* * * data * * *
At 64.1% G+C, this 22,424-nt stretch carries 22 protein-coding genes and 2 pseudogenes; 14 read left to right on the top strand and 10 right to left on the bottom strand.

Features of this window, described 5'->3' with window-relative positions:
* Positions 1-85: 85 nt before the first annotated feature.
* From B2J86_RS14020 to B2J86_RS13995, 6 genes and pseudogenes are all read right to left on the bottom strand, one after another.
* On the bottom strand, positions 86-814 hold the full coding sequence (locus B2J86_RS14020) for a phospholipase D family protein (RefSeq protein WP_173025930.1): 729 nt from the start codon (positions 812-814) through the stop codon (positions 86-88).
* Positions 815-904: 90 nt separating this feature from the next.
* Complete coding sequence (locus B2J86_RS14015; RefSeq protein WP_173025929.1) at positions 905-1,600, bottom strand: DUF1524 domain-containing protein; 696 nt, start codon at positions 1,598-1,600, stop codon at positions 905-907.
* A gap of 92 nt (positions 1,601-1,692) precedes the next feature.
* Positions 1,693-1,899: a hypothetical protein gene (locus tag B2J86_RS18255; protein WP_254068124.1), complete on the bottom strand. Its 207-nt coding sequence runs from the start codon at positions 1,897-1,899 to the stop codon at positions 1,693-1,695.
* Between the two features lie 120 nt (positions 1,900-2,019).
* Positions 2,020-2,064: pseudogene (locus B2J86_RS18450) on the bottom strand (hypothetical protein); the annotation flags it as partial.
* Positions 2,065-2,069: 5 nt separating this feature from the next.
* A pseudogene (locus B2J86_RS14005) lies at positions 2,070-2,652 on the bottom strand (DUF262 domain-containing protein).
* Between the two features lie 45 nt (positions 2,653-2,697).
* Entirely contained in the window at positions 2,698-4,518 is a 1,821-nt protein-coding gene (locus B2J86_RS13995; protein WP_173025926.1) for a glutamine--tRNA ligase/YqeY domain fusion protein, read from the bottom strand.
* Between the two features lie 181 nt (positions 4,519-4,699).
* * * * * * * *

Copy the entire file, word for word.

At 64.1% G+C, this 22,424-nt stretch carries 22 protein-coding genes and 2 pseudogenes; 14 read left to right on the top strand and 10 right to left on the bottom strand.

Features of this window, described 5'->3' with window-relative positions:
* Positions 1-85: 85 nt before the first annotated feature.
* From B2J86_RS14020 to B2J86_RS13995, 6 genes and pseudogenes are all read right to left on the bottom strand, one after another.
* On the bottom strand, positions 86-814 hold the full coding sequence (locus B2J86_RS14020) for a phospholipase D family protein (RefSeq protein WP_173025930.1): 729 nt from the start codon (positions 812-814) through the stop codon (positions 86-88).
* Positions 815-904: 90 nt separating this feature from the next.
* Complete coding sequence (locus B2J86_RS14015; RefSeq protein WP_173025929.1) at positions 905-1,600, bottom strand: DUF1524 domain-containing protein; 696 nt, start codon at positions 1,598-1,600, stop codon at positions 905-907.
* A gap of 92 nt (positions 1,601-1,692) precedes the next feature.
* Positions 1,693-1,899: a hypothetical protein gene (locus tag B2J86_RS18255; protein WP_254068124.1), complete on the bottom strand. Its 207-nt coding sequence runs from the start codon at positions 1,897-1,899 to the stop codon at positions 1,693-1,695.
* Between the two features lie 120 nt (positions 1,900-2,019).
* Positions 2,020-2,064: pseudogene (locus B2J86_RS18450) on the bottom strand (hypothetical protein); the annotation flags it as partial.
* Positions 2,065-2,069: 5 nt separating this feature from the next.
* A pseudogene (locus B2J86_RS14005) lies at positions 2,070-2,652 on the bottom strand (DUF262 domain-containing protein).
* Between the two features lie 45 nt (positions 2,653-2,697).
* Entirely contained in the window at positions 2,698-4,518 is a 1,821-nt protein-coding gene (locus B2J86_RS13995; protein WP_173025926.1) for a glutamine--tRNA ligase/YqeY domain fusion protein, read from the bottom strand.
* Between the two features lie 181 nt (positions 4,519-4,699).